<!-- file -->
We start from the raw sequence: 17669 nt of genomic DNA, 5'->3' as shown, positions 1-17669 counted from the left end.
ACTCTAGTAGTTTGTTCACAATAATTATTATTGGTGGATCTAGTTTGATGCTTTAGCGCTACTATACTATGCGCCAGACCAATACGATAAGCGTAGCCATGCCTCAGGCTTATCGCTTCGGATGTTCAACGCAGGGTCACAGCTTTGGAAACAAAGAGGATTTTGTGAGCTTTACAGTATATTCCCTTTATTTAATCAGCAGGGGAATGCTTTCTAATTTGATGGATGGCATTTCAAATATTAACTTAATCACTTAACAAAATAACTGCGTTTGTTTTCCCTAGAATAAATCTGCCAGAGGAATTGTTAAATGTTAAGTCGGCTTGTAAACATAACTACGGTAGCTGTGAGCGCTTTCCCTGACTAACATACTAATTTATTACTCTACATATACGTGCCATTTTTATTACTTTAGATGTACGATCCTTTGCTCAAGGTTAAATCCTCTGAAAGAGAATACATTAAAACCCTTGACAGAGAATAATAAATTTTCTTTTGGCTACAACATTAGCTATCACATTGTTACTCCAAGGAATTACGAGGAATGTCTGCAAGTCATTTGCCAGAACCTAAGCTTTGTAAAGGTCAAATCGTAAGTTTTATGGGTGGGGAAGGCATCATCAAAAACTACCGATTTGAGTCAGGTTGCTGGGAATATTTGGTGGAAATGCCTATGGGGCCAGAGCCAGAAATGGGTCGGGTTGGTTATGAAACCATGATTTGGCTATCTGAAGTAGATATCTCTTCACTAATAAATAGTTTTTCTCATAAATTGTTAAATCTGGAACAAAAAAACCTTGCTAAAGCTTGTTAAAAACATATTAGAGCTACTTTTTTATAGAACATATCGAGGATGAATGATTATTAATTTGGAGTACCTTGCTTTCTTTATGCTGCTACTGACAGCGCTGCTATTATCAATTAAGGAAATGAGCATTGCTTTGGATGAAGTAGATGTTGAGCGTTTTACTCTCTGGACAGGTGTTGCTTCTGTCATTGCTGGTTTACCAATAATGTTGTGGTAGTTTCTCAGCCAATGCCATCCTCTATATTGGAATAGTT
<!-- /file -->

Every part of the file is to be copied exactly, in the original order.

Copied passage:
We start from the raw sequence: 17669 nt of genomic DNA, 5'->3' as shown, positions 1-17669 counted from the left end.
ACTCTAGTAGTTTGTTCACAATAATTATTATTGGTGGATCTAGTTTGATGCTTTAGCGCTACTATACTATGCGCCAGACCAATACGATAAGCGTAGCCATGCCTCAGGCTTATCGCTTCGGATGTTCAACGCAGGGTCACAGCTTTGGAAACAAAGAGGATTTTGTGAGCTTTACAGTATATTCCCTTTATTTAATCAGCAGGGGAATGCTTTCTAATTTGATGGATGGCATTTCAAATATTAACTTAATCACTTAACAAAATAACTGCGTTTGTTTTCCCTAGAATAAATCTGCCAGAGGAATTGTTAAATGTTAAGTCGGCTTGTAAACATAACTACGGTAGCTGTGAGCGCTTTCCCTGACTAACATACTAATTTATTACTCTACATATACGTGCCATTTTTATTACTTTAGATGTACGATCCTTTGCTCAAGGTTAAATCCTCTGAAAGAGAATACATTAAAACCCTTGACAGAGAATAATAAATTTTCTTTTGGCTACAACATTAGCTATCACATTGTTACTCCAAGGAATTACGAGGAATGTCTGCAAGTCATTTGCCAGAACCTAAGCTTTGTAAAGGTCAAATCGTAAGTTTTATGGGTGGGGAAGGCATCATCAAAAACTACCGATTTGAGTCAGGTTGCTGGGAATATTTGGTGGAAATGCCTATGGGGCCAGAGCCAGAAATGGGTCGGGTTGGTTATGAAACCATGATTTGGCTATCTGAAGTAGATATCTCTTCACTAATAAATAGTTTTTCTCATAAATTGTTAAATCTGGAACAAAAAAACCTTGCTAAAGCTTGTTAAAAACATATTAGAGCTACTTTTTTATAGAACATATCGAGGATGAATGATTATTAATTTGGAGTACCTTGCTTTCTTTATGCTGCTACTGACAGCGCTGCTATTATCAATTAAGGAAATGAGCATTGCTTTGGATGAAGTAGATGTTGAGCGTTTTACTCTCTGGACAGGTGTTGCTTCTGTCATTGCTGGTTTACCAATAATGTTGTGGTAGTTTCTCAGCCAATGCCATCCTCTATATTGGAATAGTT